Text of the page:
Mubarak denies he stole public funds

Former president along with his two sons and four other defendants plead not guilty in corruption case.

    Mubarak denies he stole public funds
    Mubarak, 85, and his sons are accused of taking more than $14.37m originally allocated for presidential palaces [AP]

    Hosni Mubarak, the former Egyptian president, has appeared in court and denied charges that he stole public funds in one of the four cases against him.

    The former president, who was removed from power in 2011 following a popular uprising, appeared in a Cairo court on Wednesday with his two sons, who are accused of taking bribes.

    The session was broadcast live on Egyptian television, and Mubarak and four other defendants appeared in court in the same glass panelled cage that the former president Mohamed Morsi and other Muslim Brotherhood leaders appeared last week.

    All of the defendants in the case pleaded not guilty.

    Mubarak, 85, and his sons Alaa and Gamal are accused of taking more than $14.37m originally allocated for presidential palaces, among other charges.

    At the start of the session presiding judge Osama Shaheen read out the charges.

    "Gamal Mohamed Hosni al-Sayed Mubarak and Alaa Mohamed Hosni al-Sayed Mubarak, you are both accused of being accessories to the crime of the first defendant through the means of assessing and agreeing to committing the crimes related to not paying the true value of the work carried out on real estate belonging to you and instead paying them out of the state budget. What do you say?"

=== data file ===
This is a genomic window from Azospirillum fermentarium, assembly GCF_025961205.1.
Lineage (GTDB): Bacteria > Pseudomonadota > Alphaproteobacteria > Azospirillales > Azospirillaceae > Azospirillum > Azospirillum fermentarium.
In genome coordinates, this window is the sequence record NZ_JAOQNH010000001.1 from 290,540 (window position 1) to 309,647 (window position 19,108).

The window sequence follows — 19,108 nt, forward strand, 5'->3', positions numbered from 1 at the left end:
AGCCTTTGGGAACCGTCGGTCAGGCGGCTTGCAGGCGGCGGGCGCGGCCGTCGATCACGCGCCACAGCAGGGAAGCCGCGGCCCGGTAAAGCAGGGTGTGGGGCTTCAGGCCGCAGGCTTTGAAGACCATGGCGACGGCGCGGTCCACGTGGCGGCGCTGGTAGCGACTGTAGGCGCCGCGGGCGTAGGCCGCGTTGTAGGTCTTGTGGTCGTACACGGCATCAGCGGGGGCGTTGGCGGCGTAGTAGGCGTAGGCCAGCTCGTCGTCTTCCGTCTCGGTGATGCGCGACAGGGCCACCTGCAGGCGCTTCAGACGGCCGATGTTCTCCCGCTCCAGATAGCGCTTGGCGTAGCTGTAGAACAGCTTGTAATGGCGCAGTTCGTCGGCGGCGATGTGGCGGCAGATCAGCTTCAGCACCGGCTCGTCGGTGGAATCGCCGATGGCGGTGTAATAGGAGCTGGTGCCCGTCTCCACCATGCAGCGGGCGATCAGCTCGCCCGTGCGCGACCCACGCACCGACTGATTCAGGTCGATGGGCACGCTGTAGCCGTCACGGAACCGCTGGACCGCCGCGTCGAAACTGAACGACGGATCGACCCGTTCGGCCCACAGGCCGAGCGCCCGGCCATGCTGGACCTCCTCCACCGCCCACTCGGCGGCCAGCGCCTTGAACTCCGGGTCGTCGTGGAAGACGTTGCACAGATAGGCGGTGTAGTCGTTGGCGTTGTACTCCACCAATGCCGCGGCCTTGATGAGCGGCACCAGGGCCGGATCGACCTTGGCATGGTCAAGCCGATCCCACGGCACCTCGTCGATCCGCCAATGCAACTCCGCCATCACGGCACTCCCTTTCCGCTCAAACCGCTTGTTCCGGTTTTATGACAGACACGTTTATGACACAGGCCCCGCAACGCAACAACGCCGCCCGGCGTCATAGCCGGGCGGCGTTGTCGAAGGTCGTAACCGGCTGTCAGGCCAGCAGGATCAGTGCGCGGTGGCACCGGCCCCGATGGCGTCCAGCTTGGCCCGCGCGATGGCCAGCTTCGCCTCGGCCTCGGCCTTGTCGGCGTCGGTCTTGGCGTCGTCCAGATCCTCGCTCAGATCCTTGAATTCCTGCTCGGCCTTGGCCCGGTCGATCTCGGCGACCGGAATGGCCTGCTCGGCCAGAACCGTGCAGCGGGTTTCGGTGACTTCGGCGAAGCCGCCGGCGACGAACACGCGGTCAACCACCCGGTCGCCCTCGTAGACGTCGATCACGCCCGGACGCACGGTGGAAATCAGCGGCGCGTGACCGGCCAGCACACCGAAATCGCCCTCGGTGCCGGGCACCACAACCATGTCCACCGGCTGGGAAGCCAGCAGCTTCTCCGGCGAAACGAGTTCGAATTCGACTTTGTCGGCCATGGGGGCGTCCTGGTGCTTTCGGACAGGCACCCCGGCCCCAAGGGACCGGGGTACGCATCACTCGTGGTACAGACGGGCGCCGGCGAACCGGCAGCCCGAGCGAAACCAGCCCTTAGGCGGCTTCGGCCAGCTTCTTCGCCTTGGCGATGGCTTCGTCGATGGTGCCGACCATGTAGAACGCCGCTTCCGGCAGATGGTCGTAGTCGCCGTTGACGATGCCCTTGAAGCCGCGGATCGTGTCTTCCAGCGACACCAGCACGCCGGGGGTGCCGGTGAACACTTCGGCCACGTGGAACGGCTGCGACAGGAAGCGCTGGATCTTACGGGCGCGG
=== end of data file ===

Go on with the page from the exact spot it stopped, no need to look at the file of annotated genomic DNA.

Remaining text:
Facing a retrial 

    Mubarak was sentenced to life in prison in 2012 for complicity in the killing of demonstrators in the uprising. He successfully appealed and is facing a retrial on those charges.

    He is also accused in two other cases of corruption that have yet to come to court.

    Mubarak was released from jail last year. He is being kept under house arrest at a military hospital in the Cairo suburb of Maadi.

    Mubarak's successor, Morsi, served as president for a year before he was removed by the army in July after mass protests against his rule.

    Morsi is also currently facing trial, over charges that include conspiring against the state, inciting violence and a mass jail break in 2011.

    Egypt is pushing through with an army plan that could see new presidential and parliamentary elections this year.

    SOURCE: Reuters


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